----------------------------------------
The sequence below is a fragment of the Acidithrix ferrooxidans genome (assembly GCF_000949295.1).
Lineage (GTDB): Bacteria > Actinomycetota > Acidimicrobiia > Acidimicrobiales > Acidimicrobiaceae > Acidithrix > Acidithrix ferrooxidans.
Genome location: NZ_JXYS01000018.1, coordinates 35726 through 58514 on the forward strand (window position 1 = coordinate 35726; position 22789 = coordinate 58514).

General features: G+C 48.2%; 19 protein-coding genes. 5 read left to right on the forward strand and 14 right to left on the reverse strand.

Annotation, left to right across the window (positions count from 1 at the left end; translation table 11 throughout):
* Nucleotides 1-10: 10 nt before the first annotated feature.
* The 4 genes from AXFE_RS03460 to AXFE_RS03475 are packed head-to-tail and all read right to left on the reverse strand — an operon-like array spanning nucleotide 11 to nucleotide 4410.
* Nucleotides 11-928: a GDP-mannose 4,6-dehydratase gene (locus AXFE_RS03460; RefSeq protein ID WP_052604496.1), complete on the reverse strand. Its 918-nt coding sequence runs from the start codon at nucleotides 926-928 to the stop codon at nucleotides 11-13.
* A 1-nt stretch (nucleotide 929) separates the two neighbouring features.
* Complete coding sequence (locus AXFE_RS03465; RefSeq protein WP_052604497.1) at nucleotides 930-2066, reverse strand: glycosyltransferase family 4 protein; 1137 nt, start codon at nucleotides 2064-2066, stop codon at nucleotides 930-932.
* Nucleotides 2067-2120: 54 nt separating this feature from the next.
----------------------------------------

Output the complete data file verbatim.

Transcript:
The sequence below is a fragment of the Acidithrix ferrooxidans genome (assembly GCF_000949295.1).
Lineage (GTDB): Bacteria > Actinomycetota > Acidimicrobiia > Acidimicrobiales > Acidimicrobiaceae > Acidithrix > Acidithrix ferrooxidans.
Genome location: NZ_JXYS01000018.1, coordinates 35726 through 58514 on the forward strand (window position 1 = coordinate 35726; position 22789 = coordinate 58514).

General features: G+C 48.2%; 19 protein-coding genes. 5 read left to right on the forward strand and 14 right to left on the reverse strand.

Annotation, left to right across the window (positions count from 1 at the left end; translation table 11 throughout):
* Nucleotides 1-10: 10 nt before the first annotated feature.
* The 4 genes from AXFE_RS03460 to AXFE_RS03475 are packed head-to-tail and all read right to left on the reverse strand — an operon-like array spanning nucleotide 11 to nucleotide 4410.
* Nucleotides 11-928: a GDP-mannose 4,6-dehydratase gene (locus AXFE_RS03460; RefSeq protein ID WP_052604496.1), complete on the reverse strand. Its 918-nt coding sequence runs from the start codon at nucleotides 926-928 to the stop codon at nucleotides 11-13.
* A 1-nt stretch (nucleotide 929) separates the two neighbouring features.
* Complete coding sequence (locus AXFE_RS03465; RefSeq protein WP_052604497.1) at nucleotides 930-2066, reverse strand: glycosyltransferase family 4 protein; 1137 nt, start codon at nucleotides 2064-2066, stop codon at nucleotides 930-932.
* Nucleotides 2067-2120: 54 nt separating this feature from the next.